The Evolution of an Appropriate Response

Here’s a story from some time ago, when I had just begun working with 7-year-old Rhythm, a nonverbal autistic boy.

On one of my earliest visits with the family, Rhythm held his hands up in front of him and began slapping them loosely one over the other– a type of flapping I had never seen before?

“He wants you to tell him ‘quiet hands'” explained his mother. My brain winced. Being new to the family, I tried for a pleasantly neutral tone and said, “I’m not a fan of ‘quiet hands.'”

“No, neither are we,” said Mom, “But an ABA therapist he had for a short time gave him a lot of negative attention for flapping his hands, and now he thinks it’s a game.”

His 10-year-old sister demonstrates. She grabs at his hands with her own, covering them briefly. “Quiet hands, silly!” Both children giggle. It’s obviously a joke to them.

My brain grinds its gears trying to wrap around this concept. My introduction to the concept of “quiet hands” was Julia Bascom’s outstanding essay (http://juststimming.wordpress.com/2011/10/05/quiet-hands/), which pulls no punches in explaining why “quiet hands” is abuse, plain and simple.

I try it once. “Quiet hands, silly,” I say in as joking a tone I can manage, batting ineffectually at Rhythm’s hands. Even as a joke, it feels wrong.

His mother obviously has similar instincts. When Rhythm comes up to her for the ritual, she cups her hands around his momentarily and says “quiet hands”…. then mock-whispers to him, as if sharing a secret, “It’s ok! I know you’re excited. I’m excited too.” She smiles at him and hugs his shoulders. My heart melts a little.

The next time Rhythm slaps his hands, I skip the “quiet hands” line altogether and go straight to “it’s ok to be excited!” instead. It feels better.

(He has a similar ritual with shrieking in excitement, then holding his finger to his lips. He likes when his mother mirrors the shushing motion. There, too, though, I’ve noticed that she reminds him that it’s ok for him to show excitement. I vary my responses to him shrieking and then telling himself to be quiet. If we’re indoors, I’ll say, “I know you’re very excited, and that’s good. But you’re right– that was a little loud for indoors. Let’s try and save the screaming for outside.” If we’re outdoors, I actively encourage him to make as much noise as he wants.)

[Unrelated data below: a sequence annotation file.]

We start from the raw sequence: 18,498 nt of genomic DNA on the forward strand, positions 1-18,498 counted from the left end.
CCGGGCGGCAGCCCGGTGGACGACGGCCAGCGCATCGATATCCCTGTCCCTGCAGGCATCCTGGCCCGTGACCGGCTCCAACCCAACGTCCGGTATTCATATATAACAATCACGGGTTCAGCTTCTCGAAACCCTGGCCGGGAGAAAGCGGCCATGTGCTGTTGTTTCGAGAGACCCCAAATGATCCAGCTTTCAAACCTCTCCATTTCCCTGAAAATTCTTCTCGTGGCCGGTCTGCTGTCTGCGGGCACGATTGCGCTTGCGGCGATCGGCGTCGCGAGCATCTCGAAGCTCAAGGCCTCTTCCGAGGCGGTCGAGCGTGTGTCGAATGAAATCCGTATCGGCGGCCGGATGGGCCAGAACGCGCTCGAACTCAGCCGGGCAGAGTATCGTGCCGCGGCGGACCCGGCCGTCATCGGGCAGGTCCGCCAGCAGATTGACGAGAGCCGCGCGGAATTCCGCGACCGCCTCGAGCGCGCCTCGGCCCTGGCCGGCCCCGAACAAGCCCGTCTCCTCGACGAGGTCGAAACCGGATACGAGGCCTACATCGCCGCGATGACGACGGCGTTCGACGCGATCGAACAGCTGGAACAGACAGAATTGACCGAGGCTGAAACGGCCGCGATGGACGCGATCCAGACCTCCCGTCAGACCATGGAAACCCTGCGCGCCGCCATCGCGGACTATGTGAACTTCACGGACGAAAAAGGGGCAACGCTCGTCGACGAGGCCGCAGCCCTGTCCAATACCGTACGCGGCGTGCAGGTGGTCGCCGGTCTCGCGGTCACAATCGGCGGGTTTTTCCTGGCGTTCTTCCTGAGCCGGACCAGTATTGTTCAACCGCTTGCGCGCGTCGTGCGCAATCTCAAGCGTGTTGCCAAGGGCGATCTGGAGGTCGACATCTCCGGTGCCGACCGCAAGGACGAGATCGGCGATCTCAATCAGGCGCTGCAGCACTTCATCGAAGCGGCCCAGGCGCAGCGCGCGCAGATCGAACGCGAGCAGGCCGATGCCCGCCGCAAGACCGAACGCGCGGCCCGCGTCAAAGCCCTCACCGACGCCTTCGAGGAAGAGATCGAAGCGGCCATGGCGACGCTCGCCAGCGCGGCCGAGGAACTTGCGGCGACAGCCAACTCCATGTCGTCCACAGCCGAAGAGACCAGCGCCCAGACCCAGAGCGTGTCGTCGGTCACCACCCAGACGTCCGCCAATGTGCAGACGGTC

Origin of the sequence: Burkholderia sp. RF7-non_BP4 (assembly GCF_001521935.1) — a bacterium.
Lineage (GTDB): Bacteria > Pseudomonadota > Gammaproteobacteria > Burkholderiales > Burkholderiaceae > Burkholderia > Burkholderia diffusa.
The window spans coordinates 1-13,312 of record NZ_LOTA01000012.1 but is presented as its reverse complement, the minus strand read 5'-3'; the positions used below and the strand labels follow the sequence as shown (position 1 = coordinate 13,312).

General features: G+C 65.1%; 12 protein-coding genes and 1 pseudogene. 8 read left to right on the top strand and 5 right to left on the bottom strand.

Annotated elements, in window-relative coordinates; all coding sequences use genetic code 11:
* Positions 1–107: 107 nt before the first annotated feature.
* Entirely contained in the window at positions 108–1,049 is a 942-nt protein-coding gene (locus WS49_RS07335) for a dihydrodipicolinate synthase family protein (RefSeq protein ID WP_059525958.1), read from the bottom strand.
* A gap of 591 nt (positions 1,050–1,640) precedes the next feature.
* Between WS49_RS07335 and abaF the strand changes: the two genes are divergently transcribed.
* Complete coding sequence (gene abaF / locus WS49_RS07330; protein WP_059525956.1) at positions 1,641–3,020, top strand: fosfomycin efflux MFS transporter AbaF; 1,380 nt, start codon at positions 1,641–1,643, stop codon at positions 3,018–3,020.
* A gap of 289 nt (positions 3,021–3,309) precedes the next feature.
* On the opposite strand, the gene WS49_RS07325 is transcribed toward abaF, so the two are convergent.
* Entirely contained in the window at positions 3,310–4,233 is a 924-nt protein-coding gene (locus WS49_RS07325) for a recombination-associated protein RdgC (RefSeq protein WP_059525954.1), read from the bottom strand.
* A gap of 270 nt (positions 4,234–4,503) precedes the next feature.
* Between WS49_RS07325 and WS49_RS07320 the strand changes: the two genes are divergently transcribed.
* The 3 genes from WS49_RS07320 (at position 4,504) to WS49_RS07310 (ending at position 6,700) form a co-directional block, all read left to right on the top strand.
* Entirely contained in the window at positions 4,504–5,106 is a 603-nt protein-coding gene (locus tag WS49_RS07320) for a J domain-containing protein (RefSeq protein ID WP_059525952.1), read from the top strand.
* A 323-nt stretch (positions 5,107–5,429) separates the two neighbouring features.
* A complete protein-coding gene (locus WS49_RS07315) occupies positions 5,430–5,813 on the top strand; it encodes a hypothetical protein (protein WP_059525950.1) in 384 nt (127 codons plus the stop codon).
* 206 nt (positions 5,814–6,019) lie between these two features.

There was still something missing, though. I could feel it at the back of my mind. Reassuring and reaffirming Rhythm’s right to express himself however he wants wasn’t enough.

Finally, I realized what it was, and I felt foolish for not getting it before. The most useless phrase in the history of child-rearing is “Do as I say, not as I do.” Because for children– ALL children– ultimately, words come in as a second language. The primary language of human interaction is behavior. Children don’t care what you SAY, they care how you ACT. They believe what they observe and experience above all else. What good would it do for me to say “It’s ok,” and “I’m excited too,” if I didn’t prove to him that I was telling the truth?

So the next time Rhythm began to flap and slap his hands in excitement, I flapped with him. I needed to show him by example that flapping in excitement is OK, is accepted, is even done by someone in an authority position.

And that’s what I did from that day on. I shared my own flaps with him. And we’d sit on the porch swing together, happy and excited, rocking and flapping in silent communication.

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